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We often hear that business development is a contact sport, and there is validity to that comment. The more face-to-face interaction you have with current and potential clients, the more likely you are to be at the top of their lists when they need legal services.
However, when we at Wicker Park Group work with attorneys in business development coaching, we often hear about the discomfort that comes with in-person business development meetings. We hear lawyers say, “I don’t know what to talk about and feel uncomfortable selling myself and my firm.”
My response to that concern: It’s not about talking or selling. It’s about listening.
One of the most effective ways to develop relationships is to ask informed questions and develop empathetic listening skills. Care about what the person is telling you and engage in the conversation.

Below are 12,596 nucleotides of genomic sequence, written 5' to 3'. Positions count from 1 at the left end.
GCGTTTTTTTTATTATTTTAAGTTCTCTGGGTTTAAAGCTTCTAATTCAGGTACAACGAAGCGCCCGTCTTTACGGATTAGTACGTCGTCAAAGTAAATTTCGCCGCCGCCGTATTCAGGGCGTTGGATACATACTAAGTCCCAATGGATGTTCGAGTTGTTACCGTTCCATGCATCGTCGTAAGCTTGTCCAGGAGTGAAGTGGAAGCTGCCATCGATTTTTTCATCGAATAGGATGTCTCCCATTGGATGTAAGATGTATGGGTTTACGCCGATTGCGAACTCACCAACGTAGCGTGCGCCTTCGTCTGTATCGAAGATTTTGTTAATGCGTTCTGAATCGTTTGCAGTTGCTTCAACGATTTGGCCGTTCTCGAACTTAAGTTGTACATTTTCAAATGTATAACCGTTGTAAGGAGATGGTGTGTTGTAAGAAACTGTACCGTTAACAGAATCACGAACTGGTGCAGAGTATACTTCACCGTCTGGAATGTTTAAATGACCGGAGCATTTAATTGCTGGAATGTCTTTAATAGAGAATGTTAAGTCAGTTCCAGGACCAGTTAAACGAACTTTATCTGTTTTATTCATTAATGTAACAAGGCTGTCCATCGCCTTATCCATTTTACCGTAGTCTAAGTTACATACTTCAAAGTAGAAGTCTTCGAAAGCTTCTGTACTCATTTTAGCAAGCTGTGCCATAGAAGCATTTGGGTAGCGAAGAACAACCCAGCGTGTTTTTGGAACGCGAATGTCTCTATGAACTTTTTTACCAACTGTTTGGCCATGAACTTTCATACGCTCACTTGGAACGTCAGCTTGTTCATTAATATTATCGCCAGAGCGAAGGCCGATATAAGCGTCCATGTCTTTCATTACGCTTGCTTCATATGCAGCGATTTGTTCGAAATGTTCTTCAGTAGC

Some timely examples of helpful, open-ended questions to elicit important information and deepen the conversation include:
- How is the economy affecting your business?
- What is the profile of your typical customer?
- Where do you want your business to be in three years? In five years?
- Who is your main competitor right now?
- What could your outside attorneys do to make your job easier?
Most business people enjoy talking about their business and their industry. Asking informed questions allows them to open up to you about their challenges and their hopes. As you talk, listen for ways to help clients with emerging businesses, potential future problems or any other unexamined issues. If you are not ideally suited for a specific problem or matter, be honest about it. But often you’ll uncover opportunities to both help clients and open the door for more work.
The more you have these conversations, the more you realize it really isn’t about talking and selling—it’s about listening.